Ask a business leader what their most important asset is, and the answer will typically be: our employees. That answer rings especially true for the domestic energy industry, where the ability to manufacture affordable and reliable natural gas and oil hinges on continually developing the next generation of workers and leaders.
So, getting out there and engaging with students in engineering and science who are about to enter the workforce is time well spent.
When it comes to producing high-potential future leaders of the natural gas and oil industry, you’d be hard-pressed to find a program as effective as Texas A&M (TAMU). So when the TAMU Society of Petroleum Engineers (SPE) student chapter asked me to spend an evening with them, my response was immediate and affirmative.
Off to College Station, where the SPE student chapter turned out, led by officers Kassem and Teresa. Ready to cover industry, technology, and career. After a few minutes, one couldn’t help but be bullish on the prospects of this next generation of industry leaders. Domestic energy nirvana!
We discussed how natural gas is a catalyst fuel for the future, not a bridge fuel with a near end. Addressed the importance of tabulating the true life-cycle carbon footprints of different energy sources when setting policy and making decisions, and how natural gas stacks up favorably compared to wind and solar on Scopes 1-3 CO2e. Examined what’s going on in the exciting Appalachian basin and how the Appalachia First vision is a blueprint not just for one basin, but also for others and the nation.
We thought through how the timing of two opportunities for domestic natural gas demand growth, LNG export and vertical market capture of transportation fuels, should be logically sequenced. Domestic natural gas displacing foreign-sourced gasoline/diesel/jet aviation fuel should come first since it is the superior opportunity on a carbon footprint reduction, supply chain shrinkage, energy cost savings, and human rights improvement set of metrics. LNG export will have its time, but only after domestic natural gas seizes the transportation market opportunities.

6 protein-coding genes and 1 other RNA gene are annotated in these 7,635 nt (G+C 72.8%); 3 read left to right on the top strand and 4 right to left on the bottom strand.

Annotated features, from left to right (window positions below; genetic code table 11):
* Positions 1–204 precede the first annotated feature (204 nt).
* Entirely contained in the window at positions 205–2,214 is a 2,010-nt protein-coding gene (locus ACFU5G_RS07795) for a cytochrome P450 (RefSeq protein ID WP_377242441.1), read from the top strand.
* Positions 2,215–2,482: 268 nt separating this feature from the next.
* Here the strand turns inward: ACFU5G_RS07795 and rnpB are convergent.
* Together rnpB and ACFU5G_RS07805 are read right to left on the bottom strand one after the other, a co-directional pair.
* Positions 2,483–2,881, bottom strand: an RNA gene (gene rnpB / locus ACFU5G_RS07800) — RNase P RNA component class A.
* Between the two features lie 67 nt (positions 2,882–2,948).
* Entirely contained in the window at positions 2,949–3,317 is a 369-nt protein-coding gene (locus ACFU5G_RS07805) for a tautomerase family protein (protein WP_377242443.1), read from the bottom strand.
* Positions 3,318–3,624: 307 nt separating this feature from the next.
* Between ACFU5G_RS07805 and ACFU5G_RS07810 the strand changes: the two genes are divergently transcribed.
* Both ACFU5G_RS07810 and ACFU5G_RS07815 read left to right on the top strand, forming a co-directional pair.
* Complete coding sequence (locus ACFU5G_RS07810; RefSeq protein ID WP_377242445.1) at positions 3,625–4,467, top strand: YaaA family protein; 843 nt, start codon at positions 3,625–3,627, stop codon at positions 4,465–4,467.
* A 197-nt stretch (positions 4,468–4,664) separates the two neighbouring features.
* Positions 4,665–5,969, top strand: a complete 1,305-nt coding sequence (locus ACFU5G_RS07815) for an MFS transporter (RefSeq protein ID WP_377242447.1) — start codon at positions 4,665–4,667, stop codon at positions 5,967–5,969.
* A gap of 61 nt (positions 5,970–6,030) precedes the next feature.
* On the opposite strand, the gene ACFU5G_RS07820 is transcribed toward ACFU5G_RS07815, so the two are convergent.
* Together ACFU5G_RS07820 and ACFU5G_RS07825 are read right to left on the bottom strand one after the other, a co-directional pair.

ENSURING THE WALK IS CONSISTENT WITH THE TALK
We traded thoughts on career and culture. Strong culture must ensure the ‘walk’ of decision-making is consistent with the polished ‘talk’ of stated company values. We discussed how the most crucial types of diversity are those of thought and background; when you strive for that duo and couple them with a true meritocracy, physical diversity should be an expected result.
I could sense students sought assurance of solid future career prospects for professionals in the domestic natural gas and oil industry. It’s not hard to deduce why. The steady, ideological drumbeat of messaging by some outside the industry is that the future economy will not require these life-sustaining fuels. I hope that after the evening’s discussion, those concerns were put to bed and students left excited about how the demand for their skills and our products will skyrocket into the future.
AIM TO DO YOUR DUTY
“Only aim to do your duty, and mankind will give you credit where you fail.”
– THOMAS JEFFERSON
Toward the end of the evening, I left a couple of closing thoughts.
The first spoke to the duty of students to live up to the legacy of TAMU, epitomized by two great individuals. General James Rudder graduated from TAMU in 1932, later led the unprecedented Army Ranger assault on the cliffs of Point du Hoc in Normandy during World War II, and ultimately became President of TAMU and grew it into the iconic institution of today. And George Mitchell, who graduated from TAMU in 1940 and became the father of the shale revolution, made enormous positive impacts on the human condition. Giants who started on the same ground where these students stand today.
The second closing thought pertained to the Aggie Adage: “From the outside looking in, you can’t understand it. From the inside looking out, you can’t explain it.” By the time I left campus and that special place, I got it. But one of my objectives for the evening was to convince the students and faculty that leaders in the energy industry carry a responsibility that is the inverse to the Aggie Adage: leaders inside the domestic energy industry have a duty to explain so those outside the industry understand. I hope they got it.
Gig ‘em, Aggies!